Of all the books in the New Testament, only the letters of Paul are referred to so directly within the Bible itself as a difficult body of teaching that readers must approach with care—with fear and trembling even (2 Pet 3:14–18). In fact, difficulties in interpreting Paul’s thought and teaching arose even before the writing of 2 Peter. Paul himself had to correct the understanding of an early letter to the church in Corinth (1 Cor 5:9–13). Indeed, the history of the interpretation of Paul is a history of conflict. He is one who regularly evokes strong...

    • From Παρουσία to Ἐπιφάνεια: The Transformation of a Pauline Motif
      (pp. 273-300)
      Raymond F. Collins

      At the beginning of his study of the Christology of the Letters to the Thessalonians, Frank Matera wrote apropos 1 Thessalonians, “Paul employs this letter to recall former teaching and exhort the Thessalonians to remain faithful to their call and election as a sanctified community that must stand blameless before the Lord on the day of his parousia (5:23). Paul also takes the occasion of this letter to provide the community with further teaching about the Lord’s parousia.”¹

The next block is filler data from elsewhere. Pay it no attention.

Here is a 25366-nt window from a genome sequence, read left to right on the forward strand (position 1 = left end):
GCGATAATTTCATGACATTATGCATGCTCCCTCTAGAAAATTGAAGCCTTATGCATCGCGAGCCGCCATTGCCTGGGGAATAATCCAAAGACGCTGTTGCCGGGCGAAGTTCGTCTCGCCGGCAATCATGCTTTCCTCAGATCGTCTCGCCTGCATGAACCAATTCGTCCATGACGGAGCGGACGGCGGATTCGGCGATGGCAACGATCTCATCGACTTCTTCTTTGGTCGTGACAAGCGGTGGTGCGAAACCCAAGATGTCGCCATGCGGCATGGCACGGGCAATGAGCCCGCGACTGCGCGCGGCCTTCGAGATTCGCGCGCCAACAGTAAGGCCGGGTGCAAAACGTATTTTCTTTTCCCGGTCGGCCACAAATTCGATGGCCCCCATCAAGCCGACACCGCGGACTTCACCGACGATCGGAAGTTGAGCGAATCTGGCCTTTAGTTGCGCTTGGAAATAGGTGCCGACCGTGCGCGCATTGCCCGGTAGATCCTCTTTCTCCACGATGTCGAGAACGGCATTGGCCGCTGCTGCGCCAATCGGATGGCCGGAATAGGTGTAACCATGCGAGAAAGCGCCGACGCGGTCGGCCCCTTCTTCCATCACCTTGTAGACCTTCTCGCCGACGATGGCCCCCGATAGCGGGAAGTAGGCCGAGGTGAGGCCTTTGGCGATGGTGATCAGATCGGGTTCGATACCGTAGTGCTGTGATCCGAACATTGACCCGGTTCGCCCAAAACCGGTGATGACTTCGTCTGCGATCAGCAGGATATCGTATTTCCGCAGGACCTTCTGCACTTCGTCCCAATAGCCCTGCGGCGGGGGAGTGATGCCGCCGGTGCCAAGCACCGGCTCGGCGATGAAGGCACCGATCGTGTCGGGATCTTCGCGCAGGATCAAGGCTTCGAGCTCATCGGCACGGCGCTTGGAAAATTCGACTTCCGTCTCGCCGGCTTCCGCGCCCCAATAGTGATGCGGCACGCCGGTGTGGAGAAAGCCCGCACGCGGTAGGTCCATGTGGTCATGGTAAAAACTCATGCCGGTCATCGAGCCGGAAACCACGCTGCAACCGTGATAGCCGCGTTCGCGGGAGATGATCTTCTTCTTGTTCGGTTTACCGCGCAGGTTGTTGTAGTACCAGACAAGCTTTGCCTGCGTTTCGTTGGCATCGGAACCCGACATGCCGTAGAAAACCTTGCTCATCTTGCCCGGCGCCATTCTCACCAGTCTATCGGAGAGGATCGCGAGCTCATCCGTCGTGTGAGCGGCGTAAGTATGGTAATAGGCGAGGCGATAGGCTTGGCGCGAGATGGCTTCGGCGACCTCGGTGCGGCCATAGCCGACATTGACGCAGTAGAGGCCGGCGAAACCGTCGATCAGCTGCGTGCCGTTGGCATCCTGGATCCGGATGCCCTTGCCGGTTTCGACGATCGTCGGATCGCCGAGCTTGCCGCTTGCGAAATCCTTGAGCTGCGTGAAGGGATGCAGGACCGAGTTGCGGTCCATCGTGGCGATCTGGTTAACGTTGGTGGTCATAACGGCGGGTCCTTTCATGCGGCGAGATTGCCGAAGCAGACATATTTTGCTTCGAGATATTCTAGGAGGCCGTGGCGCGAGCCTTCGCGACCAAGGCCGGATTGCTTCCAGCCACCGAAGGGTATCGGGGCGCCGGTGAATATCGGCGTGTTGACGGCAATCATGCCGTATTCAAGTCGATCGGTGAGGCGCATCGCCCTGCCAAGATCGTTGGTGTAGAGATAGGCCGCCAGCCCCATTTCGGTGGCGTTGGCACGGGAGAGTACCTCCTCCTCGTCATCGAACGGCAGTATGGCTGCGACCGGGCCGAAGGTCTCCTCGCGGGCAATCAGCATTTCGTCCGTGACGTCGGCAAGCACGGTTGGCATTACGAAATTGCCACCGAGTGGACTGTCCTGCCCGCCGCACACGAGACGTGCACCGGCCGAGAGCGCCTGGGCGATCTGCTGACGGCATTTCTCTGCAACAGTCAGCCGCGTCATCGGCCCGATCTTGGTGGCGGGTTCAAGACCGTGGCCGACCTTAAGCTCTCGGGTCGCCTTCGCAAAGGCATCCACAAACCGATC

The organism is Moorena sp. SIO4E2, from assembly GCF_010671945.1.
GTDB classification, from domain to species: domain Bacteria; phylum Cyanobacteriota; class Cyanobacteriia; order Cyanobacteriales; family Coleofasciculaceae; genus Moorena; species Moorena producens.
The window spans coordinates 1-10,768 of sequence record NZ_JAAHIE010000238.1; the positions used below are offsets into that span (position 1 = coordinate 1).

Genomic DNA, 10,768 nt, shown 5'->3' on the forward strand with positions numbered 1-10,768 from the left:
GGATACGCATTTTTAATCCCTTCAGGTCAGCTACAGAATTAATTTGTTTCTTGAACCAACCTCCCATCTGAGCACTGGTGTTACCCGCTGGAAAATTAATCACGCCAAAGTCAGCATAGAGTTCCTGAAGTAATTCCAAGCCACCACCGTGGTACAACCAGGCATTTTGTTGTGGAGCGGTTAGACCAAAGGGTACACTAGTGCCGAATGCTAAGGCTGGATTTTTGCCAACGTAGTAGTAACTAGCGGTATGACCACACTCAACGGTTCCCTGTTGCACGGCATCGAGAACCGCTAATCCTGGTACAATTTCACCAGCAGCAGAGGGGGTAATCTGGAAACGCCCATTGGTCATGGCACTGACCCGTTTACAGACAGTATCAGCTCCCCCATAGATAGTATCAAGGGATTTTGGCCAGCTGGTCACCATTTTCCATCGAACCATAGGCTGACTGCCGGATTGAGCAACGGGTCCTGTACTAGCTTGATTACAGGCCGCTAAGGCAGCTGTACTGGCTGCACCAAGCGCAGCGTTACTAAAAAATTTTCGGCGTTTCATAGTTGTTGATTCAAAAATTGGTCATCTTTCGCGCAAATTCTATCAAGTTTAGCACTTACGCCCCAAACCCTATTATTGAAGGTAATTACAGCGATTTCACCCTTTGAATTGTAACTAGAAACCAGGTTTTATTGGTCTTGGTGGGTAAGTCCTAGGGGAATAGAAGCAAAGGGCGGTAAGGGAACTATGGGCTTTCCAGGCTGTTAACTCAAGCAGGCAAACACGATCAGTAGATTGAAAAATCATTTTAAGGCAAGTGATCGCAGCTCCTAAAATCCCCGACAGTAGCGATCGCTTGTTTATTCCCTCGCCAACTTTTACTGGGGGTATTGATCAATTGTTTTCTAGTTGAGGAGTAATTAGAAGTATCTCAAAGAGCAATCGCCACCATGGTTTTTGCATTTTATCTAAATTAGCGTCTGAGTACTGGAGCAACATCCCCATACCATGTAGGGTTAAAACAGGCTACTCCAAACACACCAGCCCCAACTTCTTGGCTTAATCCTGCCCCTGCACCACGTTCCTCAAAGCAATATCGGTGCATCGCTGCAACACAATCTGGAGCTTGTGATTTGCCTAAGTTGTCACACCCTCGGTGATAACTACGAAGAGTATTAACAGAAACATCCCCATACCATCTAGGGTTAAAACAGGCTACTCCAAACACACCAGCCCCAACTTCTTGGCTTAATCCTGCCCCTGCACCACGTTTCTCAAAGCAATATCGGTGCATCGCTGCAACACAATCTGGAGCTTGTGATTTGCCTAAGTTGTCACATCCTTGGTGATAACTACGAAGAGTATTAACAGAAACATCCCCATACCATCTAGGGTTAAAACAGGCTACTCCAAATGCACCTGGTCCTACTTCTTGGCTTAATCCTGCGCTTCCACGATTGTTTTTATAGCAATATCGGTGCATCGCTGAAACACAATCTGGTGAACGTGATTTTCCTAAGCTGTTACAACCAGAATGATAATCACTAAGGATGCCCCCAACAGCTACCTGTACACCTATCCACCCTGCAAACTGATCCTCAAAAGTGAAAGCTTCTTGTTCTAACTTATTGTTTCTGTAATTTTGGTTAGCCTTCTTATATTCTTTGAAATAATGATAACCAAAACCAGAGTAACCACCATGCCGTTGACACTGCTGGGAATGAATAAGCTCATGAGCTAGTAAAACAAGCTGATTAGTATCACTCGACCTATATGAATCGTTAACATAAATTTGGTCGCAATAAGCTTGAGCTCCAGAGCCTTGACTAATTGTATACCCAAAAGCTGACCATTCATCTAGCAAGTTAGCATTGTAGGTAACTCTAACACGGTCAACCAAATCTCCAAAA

The reference to the παρουσíα in 1 Thess 5:23 is, in fact, the final mention of the παρουσíα in this letter, which...

    • Virtue in the New Testament: The Legacies of Paul and John in Comparative Perspective
      (pp. 301-324)
      Christopher W. Skinner

      In the late fourth century St. Ambrose composed a commentary on the Gospel of Luke in which he referred to four cardinal virtues.¹ While attempting to reconcile Luke’s four beatitudes (Luke 6:20–22) with Matthew’s eight (Matt 5:3–10), Ambrose wrote, “Hic quattuor velut virtutes amplexus est cardinales.”² With these words he became the first church father to apply the term cardinal to those virtues that would subsequently become a cornerstone of Christian conduct. The four virtues to which he referred—prudence, justice, fortitude, and temperance—were eventually incorporated into the thought of Augustine³ and Aquinas,⁴ have been explored by...

  9. Bibliography
    (pp. 325-348)
  10. Contributors
    (pp. 349-354)
  11. Author Index
    (pp. 355-360)